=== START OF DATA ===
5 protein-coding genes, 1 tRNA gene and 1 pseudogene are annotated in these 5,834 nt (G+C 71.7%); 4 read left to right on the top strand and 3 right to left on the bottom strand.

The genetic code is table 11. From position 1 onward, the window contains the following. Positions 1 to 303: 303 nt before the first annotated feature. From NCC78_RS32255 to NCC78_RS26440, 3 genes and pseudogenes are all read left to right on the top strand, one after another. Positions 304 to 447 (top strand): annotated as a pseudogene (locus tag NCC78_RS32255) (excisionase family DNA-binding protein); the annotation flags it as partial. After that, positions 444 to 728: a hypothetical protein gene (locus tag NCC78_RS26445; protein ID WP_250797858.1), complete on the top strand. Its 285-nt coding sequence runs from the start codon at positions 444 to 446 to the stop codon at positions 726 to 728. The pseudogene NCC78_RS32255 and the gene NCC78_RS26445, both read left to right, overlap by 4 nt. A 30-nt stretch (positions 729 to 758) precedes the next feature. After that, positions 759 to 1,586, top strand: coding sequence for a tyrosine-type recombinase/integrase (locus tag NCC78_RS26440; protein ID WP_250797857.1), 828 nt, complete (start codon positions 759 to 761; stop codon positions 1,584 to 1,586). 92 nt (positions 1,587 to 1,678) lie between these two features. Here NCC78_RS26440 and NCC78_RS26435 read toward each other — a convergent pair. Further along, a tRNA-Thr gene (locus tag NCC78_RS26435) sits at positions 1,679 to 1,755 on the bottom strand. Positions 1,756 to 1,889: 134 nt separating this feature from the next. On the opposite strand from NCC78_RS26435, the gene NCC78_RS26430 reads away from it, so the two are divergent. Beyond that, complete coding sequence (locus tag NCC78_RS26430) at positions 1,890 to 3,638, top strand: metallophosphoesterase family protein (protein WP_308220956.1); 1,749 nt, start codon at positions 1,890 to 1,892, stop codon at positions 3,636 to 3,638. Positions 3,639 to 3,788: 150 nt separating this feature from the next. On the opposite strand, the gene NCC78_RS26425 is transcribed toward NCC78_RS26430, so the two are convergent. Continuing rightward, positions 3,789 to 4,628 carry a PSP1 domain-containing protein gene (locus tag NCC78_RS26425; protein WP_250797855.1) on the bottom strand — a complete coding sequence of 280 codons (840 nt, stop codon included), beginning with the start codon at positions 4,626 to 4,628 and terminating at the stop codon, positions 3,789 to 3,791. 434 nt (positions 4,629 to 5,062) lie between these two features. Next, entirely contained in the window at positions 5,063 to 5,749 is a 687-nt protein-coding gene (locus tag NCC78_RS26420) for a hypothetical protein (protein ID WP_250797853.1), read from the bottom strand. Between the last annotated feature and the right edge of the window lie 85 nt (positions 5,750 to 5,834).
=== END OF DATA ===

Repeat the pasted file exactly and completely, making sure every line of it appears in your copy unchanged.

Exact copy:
5 protein-coding genes, 1 tRNA gene and 1 pseudogene are annotated in these 5,834 nt (G+C 71.7%); 4 read left to right on the top strand and 3 right to left on the bottom strand.

The genetic code is table 11. From position 1 onward, the window contains the following. Positions 1 to 303: 303 nt before the first annotated feature. From NCC78_RS32255 to NCC78_RS26440, 3 genes and pseudogenes are all read left to right on the top strand, one after another. Positions 304 to 447 (top strand): annotated as a pseudogene (locus tag NCC78_RS32255) (excisionase family DNA-binding protein); the annotation flags it as partial. After that, positions 444 to 728: a hypothetical protein gene (locus tag NCC78_RS26445; protein ID WP_250797858.1), complete on the top strand. Its 285-nt coding sequence runs from the start codon at positions 444 to 446 to the stop codon at positions 726 to 728. The pseudogene NCC78_RS32255 and the gene NCC78_RS26445, both read left to right, overlap by 4 nt. A 30-nt stretch (positions 729 to 758) precedes the next feature. After that, positions 759 to 1,586, top strand: coding sequence for a tyrosine-type recombinase/integrase (locus tag NCC78_RS26440; protein ID WP_250797857.1), 828 nt, complete (start codon positions 759 to 761; stop codon positions 1,584 to 1,586). 92 nt (positions 1,587 to 1,678) lie between these two features. Here NCC78_RS26440 and NCC78_RS26435 read toward each other — a convergent pair. Further along, a tRNA-Thr gene (locus tag NCC78_RS26435) sits at positions 1,679 to 1,755 on the bottom strand. Positions 1,756 to 1,889: 134 nt separating this feature from the next. On the opposite strand from NCC78_RS26435, the gene NCC78_RS26430 reads away from it, so the two are divergent. Beyond that, complete coding sequence (locus tag NCC78_RS26430) at positions 1,890 to 3,638, top strand: metallophosphoesterase family protein (protein WP_308220956.1); 1,749 nt, start codon at positions 1,890 to 1,892, stop codon at positions 3,636 to 3,638. Positions 3,639 to 3,788: 150 nt separating this feature from the next. On the opposite strand, the gene NCC78_RS26425 is transcribed toward NCC78_RS26430, so the two are convergent. Continuing rightward, positions 3,789 to 4,628 carry a PSP1 domain-containing protein gene (locus tag NCC78_RS26425; protein WP_250797855.1) on the bottom strand — a complete coding sequence of 280 codons (840 nt, stop codon included), beginning with the start codon at positions 4,626 to 4,628 and terminating at the stop codon, positions 3,789 to 3,791. 434 nt (positions 4,629 to 5,062) lie between these two features. Next, entirely contained in the window at positions 5,063 to 5,749 is a 687-nt protein-coding gene (locus tag NCC78_RS26420) for a hypothetical protein (protein ID WP_250797853.1), read from the bottom strand. Between the last annotated feature and the right edge of the window lie 85 nt (positions 5,750 to 5,834).